Mayo Clinic Population-based Study Characterizes Hepatic Sarcoidosis

Alice Melão, MSc avatar

by Alice Melão, MSc |

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hepatic sarcoidosis study

A research team at the Mayo Clinic in Rochester, Minnesota, evaluated the clinical records of cases of hepatic sarcoidosis over a 37-year period to describe the characteristics of the condition.

The work results from the fact that the clinical characteristics and outcome of hepatic sarcoidosis are still not well-defined, and most of the information available is from referral-based cohort studies, which may not fully reflect the disease as it occurs in the community.

The findings were reported in a study titled “Clinical Characteristics and Outcome of Hepatic Sarcoidosis: A Population-Based Study 1976–2013,” published in the American Journal of Gastroenterology.

Researchers analyzed 345 patients with hepatic sarcoidosis diagnosed from 1976 to 2013 in Olmsted County, Minnesota.

Only four patients complained of abdominal pain, and two patients had an enlarged liver during a physical examination. For the remaining patients, the diagnosis of hepatic sarcoidosis was only possible based upon biochemical tests (which are not commonly recommended) and additional imaging studies.

The team observed that the incidence of liver involvement was only 6% in their group (19 of 345 cases), and that patients were asymptomatic for liver disease.

These results reflect those of previous reports, ranging from 5% to 30%, although a different study reported that this incidence could be as high as 70%, according to data collected from autopsies. Therefore, researchers suggested that the reported discrepancies in incidence rates could be due to the asymptomatic nature of hepatic sarcoidosis.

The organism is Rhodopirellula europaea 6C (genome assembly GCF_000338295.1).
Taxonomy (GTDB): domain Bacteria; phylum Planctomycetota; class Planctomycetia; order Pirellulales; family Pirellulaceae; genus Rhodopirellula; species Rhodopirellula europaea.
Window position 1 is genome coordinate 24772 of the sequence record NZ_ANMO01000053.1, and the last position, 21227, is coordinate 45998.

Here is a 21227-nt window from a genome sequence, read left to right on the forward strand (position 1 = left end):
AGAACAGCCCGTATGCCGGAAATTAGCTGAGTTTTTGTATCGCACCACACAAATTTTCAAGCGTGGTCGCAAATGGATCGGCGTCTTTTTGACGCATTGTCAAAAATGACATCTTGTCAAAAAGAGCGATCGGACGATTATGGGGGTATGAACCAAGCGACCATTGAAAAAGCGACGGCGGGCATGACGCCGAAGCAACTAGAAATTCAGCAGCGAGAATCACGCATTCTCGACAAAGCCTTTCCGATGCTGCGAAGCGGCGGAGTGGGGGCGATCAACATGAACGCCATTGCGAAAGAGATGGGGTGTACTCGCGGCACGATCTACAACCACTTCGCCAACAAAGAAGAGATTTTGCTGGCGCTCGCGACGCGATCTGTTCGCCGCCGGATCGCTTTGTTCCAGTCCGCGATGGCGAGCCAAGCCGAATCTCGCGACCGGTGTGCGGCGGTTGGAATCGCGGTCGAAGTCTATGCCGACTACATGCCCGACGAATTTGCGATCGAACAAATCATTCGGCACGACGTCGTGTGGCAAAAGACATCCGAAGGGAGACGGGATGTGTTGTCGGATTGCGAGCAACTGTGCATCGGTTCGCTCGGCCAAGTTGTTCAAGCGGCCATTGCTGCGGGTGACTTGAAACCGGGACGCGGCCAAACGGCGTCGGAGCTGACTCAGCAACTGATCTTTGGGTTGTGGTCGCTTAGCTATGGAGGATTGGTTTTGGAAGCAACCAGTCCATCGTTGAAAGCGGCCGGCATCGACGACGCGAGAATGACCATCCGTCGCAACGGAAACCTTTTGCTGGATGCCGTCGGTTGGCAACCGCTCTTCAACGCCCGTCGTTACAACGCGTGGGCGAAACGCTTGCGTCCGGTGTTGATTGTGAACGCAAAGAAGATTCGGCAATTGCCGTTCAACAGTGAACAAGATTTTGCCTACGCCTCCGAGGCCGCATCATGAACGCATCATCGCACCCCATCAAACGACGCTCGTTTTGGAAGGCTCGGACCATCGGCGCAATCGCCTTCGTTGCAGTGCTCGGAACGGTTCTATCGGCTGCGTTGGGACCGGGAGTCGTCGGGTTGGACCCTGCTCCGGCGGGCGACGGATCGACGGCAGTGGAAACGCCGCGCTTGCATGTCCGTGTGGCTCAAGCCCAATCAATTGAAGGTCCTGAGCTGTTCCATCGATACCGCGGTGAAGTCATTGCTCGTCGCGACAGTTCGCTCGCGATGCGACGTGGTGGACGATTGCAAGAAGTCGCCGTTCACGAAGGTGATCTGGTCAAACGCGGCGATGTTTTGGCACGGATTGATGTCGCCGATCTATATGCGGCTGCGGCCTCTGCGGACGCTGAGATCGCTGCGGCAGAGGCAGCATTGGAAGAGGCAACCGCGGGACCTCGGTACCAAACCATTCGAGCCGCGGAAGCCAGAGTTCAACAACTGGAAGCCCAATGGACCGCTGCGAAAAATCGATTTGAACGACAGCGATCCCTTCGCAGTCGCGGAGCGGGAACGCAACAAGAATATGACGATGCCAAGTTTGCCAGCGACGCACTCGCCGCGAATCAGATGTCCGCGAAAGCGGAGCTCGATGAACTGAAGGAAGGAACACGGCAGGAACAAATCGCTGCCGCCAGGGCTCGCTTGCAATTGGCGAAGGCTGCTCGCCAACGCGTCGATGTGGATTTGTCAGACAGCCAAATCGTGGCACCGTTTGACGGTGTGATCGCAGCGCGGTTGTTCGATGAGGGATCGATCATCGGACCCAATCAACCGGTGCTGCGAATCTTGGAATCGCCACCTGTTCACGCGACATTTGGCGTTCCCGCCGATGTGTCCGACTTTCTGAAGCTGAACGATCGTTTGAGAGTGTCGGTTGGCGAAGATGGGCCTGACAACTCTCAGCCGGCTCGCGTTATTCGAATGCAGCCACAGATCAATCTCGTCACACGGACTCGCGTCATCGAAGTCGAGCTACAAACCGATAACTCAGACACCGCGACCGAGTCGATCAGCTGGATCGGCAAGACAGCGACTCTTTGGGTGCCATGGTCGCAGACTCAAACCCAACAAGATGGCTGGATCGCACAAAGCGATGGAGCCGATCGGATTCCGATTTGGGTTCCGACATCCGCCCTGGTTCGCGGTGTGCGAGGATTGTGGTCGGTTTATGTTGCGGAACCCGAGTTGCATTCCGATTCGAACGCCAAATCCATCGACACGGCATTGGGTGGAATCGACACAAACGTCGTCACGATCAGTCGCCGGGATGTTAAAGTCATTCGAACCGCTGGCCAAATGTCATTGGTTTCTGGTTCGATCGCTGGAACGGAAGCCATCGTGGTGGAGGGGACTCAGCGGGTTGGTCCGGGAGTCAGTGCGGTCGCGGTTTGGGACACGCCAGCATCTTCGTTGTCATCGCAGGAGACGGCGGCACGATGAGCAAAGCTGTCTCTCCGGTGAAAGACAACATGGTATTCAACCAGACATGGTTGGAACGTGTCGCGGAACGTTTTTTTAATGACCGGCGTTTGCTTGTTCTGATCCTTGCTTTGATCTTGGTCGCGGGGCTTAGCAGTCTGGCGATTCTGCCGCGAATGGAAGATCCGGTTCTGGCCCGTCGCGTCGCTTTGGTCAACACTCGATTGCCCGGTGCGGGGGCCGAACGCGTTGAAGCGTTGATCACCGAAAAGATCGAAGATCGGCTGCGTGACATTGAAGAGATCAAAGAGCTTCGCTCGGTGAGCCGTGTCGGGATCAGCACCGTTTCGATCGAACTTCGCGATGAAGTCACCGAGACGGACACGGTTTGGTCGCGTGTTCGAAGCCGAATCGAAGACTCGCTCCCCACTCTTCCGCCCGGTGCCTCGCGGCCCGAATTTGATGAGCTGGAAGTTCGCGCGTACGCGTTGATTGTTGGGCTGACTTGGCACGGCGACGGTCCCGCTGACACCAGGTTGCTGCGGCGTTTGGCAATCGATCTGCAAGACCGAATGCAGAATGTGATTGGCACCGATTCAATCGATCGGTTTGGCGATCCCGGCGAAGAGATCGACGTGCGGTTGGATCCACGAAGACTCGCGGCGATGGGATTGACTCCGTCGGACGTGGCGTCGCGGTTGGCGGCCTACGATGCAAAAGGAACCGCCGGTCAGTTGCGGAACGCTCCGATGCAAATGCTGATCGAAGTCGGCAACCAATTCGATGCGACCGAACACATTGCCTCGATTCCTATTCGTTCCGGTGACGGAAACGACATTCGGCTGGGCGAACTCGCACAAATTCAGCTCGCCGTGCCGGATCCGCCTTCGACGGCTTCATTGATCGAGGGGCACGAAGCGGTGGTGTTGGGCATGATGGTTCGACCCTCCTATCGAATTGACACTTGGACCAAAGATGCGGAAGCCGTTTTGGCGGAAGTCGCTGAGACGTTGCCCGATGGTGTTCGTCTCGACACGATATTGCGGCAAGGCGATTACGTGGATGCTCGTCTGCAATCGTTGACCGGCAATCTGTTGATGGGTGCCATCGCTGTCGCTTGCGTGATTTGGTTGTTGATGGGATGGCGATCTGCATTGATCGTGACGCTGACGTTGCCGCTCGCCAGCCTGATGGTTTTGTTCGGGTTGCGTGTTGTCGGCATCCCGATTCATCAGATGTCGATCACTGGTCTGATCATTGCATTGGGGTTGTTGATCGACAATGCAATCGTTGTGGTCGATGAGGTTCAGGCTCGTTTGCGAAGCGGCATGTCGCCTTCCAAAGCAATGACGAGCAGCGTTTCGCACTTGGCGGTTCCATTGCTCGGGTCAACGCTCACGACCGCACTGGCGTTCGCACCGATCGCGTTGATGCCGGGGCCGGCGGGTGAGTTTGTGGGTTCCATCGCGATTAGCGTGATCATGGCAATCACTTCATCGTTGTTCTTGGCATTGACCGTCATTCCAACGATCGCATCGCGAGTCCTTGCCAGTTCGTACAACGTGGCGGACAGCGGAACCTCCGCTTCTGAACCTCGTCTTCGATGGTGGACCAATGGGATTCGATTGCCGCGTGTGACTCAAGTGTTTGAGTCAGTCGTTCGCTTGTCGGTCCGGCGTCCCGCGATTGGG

The majority of patients in the analyzed group had increased levels of alkaline phosphatase (ALP) and gamma-glutamyl transferase (GGT), used as biomarkers of liver function, with no significant or severe changes reported for other liver enzymes, such as transaminases.

Imaging evaluation showed that six patients had nodular lesions with low density, and three patients had enlarged livers. The remaining patients had no physical alterations to their livers. Additional liver biopsies revealed non-caseating granulomas – a hallmark of sarcoidosis – in 88% of these patients.

The results suggest that “negative imaging study does not exclude hepatic sarcoidosis and liver biopsy should be performed if the clinical suspicion remains high,” the researchers wrote.

The team also reported that two patients presented cirrhosis (liver cell death) at baseline, and two other patients developed this severe condition during follow-up evaluations – one year and 12 years after diagnosis.

Therapy for management of hepatic sarcoidosis is commonly reserved for patients with severe liver conditions, and is based on glucocorticoids and other immunosuppressive medicines.

“Observation is usually recommended for patients with only mildly elevated liver enzymes,” researchers wrote.

This therapeutic strategy is based on the lack of clinical information demonstrating the effectiveness and long-term benefit of these drugs for the treatment of sarcoidosis with liver involvement.

“Involvement of the liver by sarcoidosis was seen in 6% of patients with sarcoidosis. The majority of patients were asymptomatic,” the team wrote in the study. “Elevated ALP and GGT were the most common abnormal biochemical tests. Liver biopsy revealed non-caseating granuloma in almost all cases.”

“Generalizability of the observations to other populations may be limited, as the studied population was predominantly Caucasian. The prevalence of liver disease may be higher in more diverse populations,” the researchers added.